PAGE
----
ELEPHANTS are supposed to be the animals that never forget, but border collie Barney showed remarkable powers of memory on the Yorkshire Wolds Way.

When I last walked the circular Wolds route from Fridaythorpe to Huggate about three years ago, Barney took exception to the number of bird scarers detonating all around him.

We had only been walking a few hundred yards on our recent return when he seemingly realised where he was and sat down on the pavement, refusing to budge.

When stubbornness kicks in, there is no moving him. The slamming of a car door in Wetwang is enough to scare him witless.

Deciding against dragging him all the way to Huggate and back, I opted for the "carry him until he forgets the way back to the car" option.

The downside of this policy is that 25kg of reluctant dog can be difficult to manhandle while walking.

It took about three-quarters of a mile for the benefits to be revealed, when Barney finally yielded and trotted along in our chosen direction.

With our four-legged friend now on board, we descended into Holm Dale.

The magic of a Wolds walk is the way in which the scenery is gradually revealed around a series of glacial curves in the high sided valleys.

This is the case a flotilla of butterflies accompanies us along the lush green base of Holm Dale to its junction with Horse Dale.

Now, we experience another delight as we gain height to reach the ridge of the Dale. Despite being only 180 metres up, the views are tremendous across neat, seemingly manicured fields on the chalky tops.

The driveway of another impossibly tidy farm delivers you to the threshold of Huggate, a short detour away from the Yorkshire Wolds Way.

Huggate is a perfectly manicured village, one resident we spoke to revealing that the challenge of keeping up with the neighbours ensured it stayed that way.

The anticipation of refreshment grew as we approached the far end of the village, the site of the historic Wolds Inn.

On arrival at the 16th century watering hole, our hopes were crushed by news that the bar closes for a few hours on a Saturday afternoon.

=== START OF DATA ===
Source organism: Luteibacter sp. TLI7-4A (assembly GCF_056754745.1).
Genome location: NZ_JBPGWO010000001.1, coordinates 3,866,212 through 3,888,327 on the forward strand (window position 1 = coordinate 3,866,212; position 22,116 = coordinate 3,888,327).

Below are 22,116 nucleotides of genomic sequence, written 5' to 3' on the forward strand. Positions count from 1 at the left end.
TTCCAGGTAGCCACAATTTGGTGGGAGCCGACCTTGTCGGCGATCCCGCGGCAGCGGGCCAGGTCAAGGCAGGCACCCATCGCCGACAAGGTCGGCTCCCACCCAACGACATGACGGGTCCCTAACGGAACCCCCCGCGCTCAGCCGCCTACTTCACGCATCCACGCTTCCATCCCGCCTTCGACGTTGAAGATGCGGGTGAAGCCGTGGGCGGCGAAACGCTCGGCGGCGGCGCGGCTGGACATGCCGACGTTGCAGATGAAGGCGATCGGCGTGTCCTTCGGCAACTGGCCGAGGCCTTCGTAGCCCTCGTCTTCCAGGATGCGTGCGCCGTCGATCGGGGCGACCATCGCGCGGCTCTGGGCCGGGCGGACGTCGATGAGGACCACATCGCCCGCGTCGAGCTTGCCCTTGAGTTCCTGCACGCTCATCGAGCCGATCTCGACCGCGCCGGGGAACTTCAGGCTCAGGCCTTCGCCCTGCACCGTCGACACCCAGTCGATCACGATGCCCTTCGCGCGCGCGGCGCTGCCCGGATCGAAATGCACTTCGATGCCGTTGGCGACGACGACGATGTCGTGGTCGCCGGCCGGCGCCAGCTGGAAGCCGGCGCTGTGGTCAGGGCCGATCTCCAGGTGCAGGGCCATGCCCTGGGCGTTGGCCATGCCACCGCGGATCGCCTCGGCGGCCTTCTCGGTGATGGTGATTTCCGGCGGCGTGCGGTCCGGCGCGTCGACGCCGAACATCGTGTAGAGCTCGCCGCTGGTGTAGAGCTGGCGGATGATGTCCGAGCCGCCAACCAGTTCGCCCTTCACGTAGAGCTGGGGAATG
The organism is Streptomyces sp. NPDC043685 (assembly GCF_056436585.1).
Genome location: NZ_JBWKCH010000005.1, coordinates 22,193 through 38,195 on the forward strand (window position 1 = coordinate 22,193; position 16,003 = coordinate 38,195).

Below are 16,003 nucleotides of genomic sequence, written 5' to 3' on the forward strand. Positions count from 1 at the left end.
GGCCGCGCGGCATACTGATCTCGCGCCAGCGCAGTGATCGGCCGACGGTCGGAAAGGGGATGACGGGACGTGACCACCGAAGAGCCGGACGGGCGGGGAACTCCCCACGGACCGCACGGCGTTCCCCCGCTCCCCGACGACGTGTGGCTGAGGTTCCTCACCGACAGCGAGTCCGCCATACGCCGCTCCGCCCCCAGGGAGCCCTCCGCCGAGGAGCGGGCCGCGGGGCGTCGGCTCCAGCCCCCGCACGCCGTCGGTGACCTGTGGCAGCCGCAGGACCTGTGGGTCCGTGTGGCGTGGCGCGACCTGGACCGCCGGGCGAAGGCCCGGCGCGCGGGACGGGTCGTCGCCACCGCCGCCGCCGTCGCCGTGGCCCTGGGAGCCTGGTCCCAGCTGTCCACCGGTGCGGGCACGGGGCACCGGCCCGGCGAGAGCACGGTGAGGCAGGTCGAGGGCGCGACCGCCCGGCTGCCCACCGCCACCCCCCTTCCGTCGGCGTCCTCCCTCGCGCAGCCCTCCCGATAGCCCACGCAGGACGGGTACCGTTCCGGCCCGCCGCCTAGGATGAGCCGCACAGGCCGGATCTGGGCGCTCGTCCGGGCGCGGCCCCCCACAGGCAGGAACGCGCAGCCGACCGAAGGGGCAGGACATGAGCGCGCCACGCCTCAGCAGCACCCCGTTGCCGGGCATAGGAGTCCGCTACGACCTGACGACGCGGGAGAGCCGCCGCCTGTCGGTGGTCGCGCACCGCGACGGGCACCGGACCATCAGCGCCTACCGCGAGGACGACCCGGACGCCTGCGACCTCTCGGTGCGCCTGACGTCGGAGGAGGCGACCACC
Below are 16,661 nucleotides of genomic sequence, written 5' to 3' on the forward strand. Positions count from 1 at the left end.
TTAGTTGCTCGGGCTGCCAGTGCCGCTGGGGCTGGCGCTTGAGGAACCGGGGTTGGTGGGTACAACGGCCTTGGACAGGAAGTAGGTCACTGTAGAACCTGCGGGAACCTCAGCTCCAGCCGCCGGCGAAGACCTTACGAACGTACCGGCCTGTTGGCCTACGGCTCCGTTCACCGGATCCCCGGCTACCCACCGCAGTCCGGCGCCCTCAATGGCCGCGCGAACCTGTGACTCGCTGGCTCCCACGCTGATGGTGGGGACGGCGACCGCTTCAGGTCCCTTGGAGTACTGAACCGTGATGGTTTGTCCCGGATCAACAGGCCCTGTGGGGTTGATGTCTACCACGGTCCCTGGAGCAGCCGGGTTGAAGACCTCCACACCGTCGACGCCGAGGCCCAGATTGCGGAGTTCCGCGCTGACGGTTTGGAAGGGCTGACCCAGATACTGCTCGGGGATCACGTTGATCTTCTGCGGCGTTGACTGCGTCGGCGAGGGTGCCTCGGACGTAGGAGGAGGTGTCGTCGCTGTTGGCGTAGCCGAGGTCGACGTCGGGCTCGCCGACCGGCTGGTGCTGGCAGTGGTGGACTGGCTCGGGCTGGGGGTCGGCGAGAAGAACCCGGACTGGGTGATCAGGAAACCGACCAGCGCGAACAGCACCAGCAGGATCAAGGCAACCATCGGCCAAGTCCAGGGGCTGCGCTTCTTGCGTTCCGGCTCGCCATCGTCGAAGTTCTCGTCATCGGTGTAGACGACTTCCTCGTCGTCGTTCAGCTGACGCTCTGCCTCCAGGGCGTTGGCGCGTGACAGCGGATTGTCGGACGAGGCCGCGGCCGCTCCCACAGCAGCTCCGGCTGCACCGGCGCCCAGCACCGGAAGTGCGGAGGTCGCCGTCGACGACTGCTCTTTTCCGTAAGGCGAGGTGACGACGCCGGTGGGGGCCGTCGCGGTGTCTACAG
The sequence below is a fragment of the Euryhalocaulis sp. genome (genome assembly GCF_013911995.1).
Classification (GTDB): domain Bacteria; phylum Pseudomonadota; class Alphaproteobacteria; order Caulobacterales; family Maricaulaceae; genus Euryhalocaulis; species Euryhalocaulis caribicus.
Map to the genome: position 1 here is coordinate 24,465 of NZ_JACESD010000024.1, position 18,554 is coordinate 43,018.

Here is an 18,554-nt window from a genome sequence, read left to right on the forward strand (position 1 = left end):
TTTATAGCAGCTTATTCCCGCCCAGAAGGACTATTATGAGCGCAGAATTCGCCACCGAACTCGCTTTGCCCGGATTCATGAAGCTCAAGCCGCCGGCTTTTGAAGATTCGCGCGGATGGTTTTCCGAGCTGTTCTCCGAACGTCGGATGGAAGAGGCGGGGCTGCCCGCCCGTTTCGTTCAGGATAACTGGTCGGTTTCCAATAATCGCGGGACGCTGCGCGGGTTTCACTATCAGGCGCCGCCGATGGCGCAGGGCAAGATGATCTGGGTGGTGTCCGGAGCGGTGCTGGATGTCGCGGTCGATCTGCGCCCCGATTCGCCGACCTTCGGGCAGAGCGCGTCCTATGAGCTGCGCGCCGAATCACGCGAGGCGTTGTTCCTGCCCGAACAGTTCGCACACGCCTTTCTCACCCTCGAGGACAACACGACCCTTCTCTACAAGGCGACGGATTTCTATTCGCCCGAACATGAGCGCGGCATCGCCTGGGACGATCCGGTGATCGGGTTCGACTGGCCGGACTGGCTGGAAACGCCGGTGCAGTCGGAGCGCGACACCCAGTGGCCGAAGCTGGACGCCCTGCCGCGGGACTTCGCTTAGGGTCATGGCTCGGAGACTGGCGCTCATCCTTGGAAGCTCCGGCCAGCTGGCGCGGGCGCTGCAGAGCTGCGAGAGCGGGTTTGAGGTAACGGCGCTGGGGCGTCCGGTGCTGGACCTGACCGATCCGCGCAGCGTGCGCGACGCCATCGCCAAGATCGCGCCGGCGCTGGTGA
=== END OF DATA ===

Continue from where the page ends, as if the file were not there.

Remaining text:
Barney's name was mud. Again. It had closed 20 minutes before we arrived, roughly the amount of time is took to shift him earlier.

Having regretfully retraced our steps through the village and rejoined the Wolds Way, we instead took a scenic tea stop on the ridge of Horse Dale. An ideal spot to contemplate the idiosyncrasies of the canine species.

The route back to Fridaythorpe takes us up onto Huggate Wold through the immaculate yard of Wold House Farm, which falls under the gaze of a striking statue of David Midgley, a bronze tribute to the farm's foreman from 1957 to 1988.

The view over fields of cereal crops stretches far and wide in all directions on a virtually cloudless mid-summer day.

Idyllic. Until we are brought quickly to our senses by a herd of inquisitive cattle back at the head of Holm Dale, attracted like a magnet to our companion collie.

After spilling safely back through the gate onto the lane into Fridaythorpe, we can reflect on a superb walk that might never have been if Barney had got his way.

In fact, he had sent us into such a lather at the start of our walk, we missed the Wolds Heritage plaque to Lance Moxon on a cottage near the A166.

The plaque bears the words: "The first person in the Wolds to start collecting vintage washing machines. Resident here since 2009."

A fitting end to a pleasant spin round the Wolds.


* From pond in Fridaythorpe, head to A166, turn right and in 200 yards turn left at Yorkshire Wolds Way sign. After passing several houses, road becomes a track between hedges. When you meet a three-way junction, go ahead through a gate into a field (1).

* Continue straight ahead down into Holm Dale. At the end of the dale, go ahead through a gate and follow clear path diagonally uphill to a gate on the ridge (2).

* Follow the hedge on the right-hand edge of a field until you reach the drive of Northfield House. Turn right and head downhill to the end of the drive, where you join the road.

* As the road starts to rise (3), ignore the drive to your right and continue uphill into the village of Huggate. Continue through the village and, at a T-junction, turn left to the Wolds Inn.

* To continue the walk, retrace your steps through the village, looking out for a gate in the hedge on the left just after the last house. Go diagonally downhill across the field to a gate in the far bottom corner.

* Turn left along the lane, rejoining the Yorkshire Wolds Way. After 300 yards or so, look for a narrow path to the left of the road between fields and gardens. Continue uphill to join a drive and turn left away from the houses. After a short distance, turn right off the Wolds Way to follow a hedge at the edge of a field.

* Go through a gate and turn left to follow the ridge of Horse Dale (4). The path gradually drops to the bottom of the dale. Go through a gate and follow the path uphill, gradually bearing right to a gate.

* Continue uphill at the edge of a field until you reach the drive of Wold House Farm. Turn right and, as you approach the farmhouse, turn left (5). Aim for the gap between buildings to your right and head away from the farm under a line of trees.

* Follow the farm track across fields on Huggate Wold for just over a mile before emerging at a gate into the field at the head of Holm Dale. Follow the boundary back to a gate, then follow the track back to Fridaythorpe.


Distance: six and a half miles Parking: Roadside parking in Fridaythorpe, just off A166 Refreshments: Wolds Inn, Huggate Map: Ordnance Survey Explorer 294 Market Weighton and Yorkshire Wolds Central